I told myself many things while locked in that bathroom stall, willing my heart to slow and my breathing to return to normal. I wiped my sweaty palms on my jeans, stood up and opened the stall door. I went to the sink and washed my hands. Not minding anyone else in the room I took a long, hard look at myself in the mirror and said out loud, “You have done brave and amazing things, some far more frightening than getting on an airplane and flying to paradise. Your family is waiting for you. Get your ass on that fucking plane.”

I went to the gate and walked the gangway, taking every step and every breath with intention. I was the last person to board and as I made my way down the aisle I caught sight of my family, watching for me, their relief evident. I swallowed my fear, got on that plane and the one after that…..

and I flew over the deep blue sea.



Photo credit: Ryan Jacques/


Originally posted on October 17, 2014 

I remember a day when being awake in the middle of the night was a normal part of who I was. Of course, there was usually alcohol or cocaine, or both, involved and I was much younger. I also thought I was immortal, could scale walls, and nothing in the world could touch me.

This night, some thirty years later, when I am up at this hour (which happens to be 2:30 am) it’s due to short term insomnia and anxiety. I suppose at this moment I should be thrilled I didn’t wake in the throes of one of my more vicious enemies, the 3 a.m. panic attack.

My heart isn’t pounding, I’m not fighting to breathe or drenched in cold sweat. But something is bothering me and it is enough the keep me awake tonight.

Did I mention that I hate to be awake in the middle of the night?

It brings reminders of days I would much rather forget. Sure, the house isn’t full of people talking over each other in a drug induced certainty that we know all the world’s issues AND how to solve each and every one, not realizing in the morning that we will just be paranoid, sleep deprived idiots lucky enough not to have killed ourselves this time.

This night, still some thirty years later, finds me in my corner of the couch already drinking coffee since I know I won’t be going back to sleep. I am writing this post in hopes of expelling, at least temporarily, the demons that I fight even in slumber. At least this time they haven’t crippled me to the point where I am struggling not to wake my husband, begging him to make it go away or considering calling 911 because I’m convinced this is the heart attack I’ve been waiting to happen for years now. My children sleep in their rooms, still hours to go before they need to wipe the sleep from their own eyes and get about their days.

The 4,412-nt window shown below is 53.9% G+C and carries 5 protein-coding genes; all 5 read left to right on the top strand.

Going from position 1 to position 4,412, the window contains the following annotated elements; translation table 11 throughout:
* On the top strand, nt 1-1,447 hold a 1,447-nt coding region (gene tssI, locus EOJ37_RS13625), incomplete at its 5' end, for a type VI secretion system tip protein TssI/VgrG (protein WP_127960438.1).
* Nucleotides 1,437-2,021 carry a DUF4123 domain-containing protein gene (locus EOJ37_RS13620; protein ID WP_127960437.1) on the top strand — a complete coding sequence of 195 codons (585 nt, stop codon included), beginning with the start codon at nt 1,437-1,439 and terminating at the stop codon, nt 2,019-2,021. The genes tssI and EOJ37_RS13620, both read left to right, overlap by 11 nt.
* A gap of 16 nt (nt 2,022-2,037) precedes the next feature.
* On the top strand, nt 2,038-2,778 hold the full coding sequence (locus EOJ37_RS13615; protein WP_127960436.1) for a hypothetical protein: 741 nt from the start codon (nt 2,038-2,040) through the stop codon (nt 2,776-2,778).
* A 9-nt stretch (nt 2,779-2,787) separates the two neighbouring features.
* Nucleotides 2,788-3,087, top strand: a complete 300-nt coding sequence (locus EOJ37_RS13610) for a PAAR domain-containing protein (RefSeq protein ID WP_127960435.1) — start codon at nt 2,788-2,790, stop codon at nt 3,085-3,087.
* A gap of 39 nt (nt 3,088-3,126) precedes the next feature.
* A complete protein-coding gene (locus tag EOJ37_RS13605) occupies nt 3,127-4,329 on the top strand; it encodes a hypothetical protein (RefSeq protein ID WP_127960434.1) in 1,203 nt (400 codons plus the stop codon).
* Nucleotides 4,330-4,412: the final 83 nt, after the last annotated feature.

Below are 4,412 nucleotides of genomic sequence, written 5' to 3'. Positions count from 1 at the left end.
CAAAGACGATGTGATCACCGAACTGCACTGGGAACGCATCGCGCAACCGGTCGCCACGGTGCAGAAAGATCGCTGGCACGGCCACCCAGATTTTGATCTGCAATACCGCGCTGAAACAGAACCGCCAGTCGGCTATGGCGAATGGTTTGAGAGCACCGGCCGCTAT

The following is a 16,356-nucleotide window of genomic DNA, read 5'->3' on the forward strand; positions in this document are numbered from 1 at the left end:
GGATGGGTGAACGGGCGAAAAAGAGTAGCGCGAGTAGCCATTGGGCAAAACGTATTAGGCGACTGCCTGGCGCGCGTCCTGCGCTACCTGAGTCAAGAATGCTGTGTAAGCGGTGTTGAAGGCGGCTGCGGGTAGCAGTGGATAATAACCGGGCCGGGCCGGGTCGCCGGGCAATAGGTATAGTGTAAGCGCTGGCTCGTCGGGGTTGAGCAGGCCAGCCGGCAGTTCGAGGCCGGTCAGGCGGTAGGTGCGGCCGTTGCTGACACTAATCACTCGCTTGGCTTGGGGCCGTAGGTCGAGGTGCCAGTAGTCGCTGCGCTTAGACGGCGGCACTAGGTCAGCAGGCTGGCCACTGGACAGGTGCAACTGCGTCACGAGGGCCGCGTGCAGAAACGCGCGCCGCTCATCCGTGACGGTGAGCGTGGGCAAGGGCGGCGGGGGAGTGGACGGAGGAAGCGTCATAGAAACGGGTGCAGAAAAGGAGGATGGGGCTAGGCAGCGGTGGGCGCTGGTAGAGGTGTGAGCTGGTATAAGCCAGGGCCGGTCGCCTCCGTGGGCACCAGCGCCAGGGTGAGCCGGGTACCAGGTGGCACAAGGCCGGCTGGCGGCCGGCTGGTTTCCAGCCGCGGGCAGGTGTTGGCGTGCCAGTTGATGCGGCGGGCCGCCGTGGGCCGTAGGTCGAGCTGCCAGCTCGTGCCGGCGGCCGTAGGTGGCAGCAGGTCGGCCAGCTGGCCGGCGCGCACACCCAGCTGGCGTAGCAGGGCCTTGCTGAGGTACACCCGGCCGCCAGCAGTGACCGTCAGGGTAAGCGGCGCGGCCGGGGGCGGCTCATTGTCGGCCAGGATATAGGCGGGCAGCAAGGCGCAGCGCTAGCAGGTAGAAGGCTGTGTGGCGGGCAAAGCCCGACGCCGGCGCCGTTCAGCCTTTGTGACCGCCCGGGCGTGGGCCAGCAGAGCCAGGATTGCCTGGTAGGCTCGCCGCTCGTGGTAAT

So I sit where I find comfort, in the ‘worn to the shape of my butt’ corner of the leather La-Z-Boy couch and I write words for whoever might be listening and hope that someone will say, ‘Me too.’

Not because I want someone else to feel this same lack of control over their own thoughts and feelings or because I want them to be lying awake perpetuating the cycle considering all the things that will be wrong today because they didn’t get enough sleep.

I just don’t want to be alone. I despise my own company in the middle of the night. I catastrophize. Seriously….we are out of pickles and hand soap.

I wish I could anticipate these issues. In reality I should have. We have had sickness in the house, the flu or another virus running the course of our house, touching everyone in its wake and has had two kids home from school for days at a time, Jeff is leaving again today for the fourth time in as many weeks. I’ve been sick and behind on all things which are piling up to become the mountains I loathe. (Actually they are hills. Tiny mounds really. But perhaps you know). It’s the lack of control, the disorder of things normally ordered and routine.

I’m certainly not solving any world problems, or local ones for that matter, tonight. I’m also apparently not sleeping since it’s time for me to wake my husband so he can get on the road. Again.

In the light of the day I will be able find the patience I need to claim my rational, sane side once more and I will likely forget this happened.

Until next time.

photo credit: Victor Porof via photopin cc

Emotional Chaos

Originally posted on July 17, 2014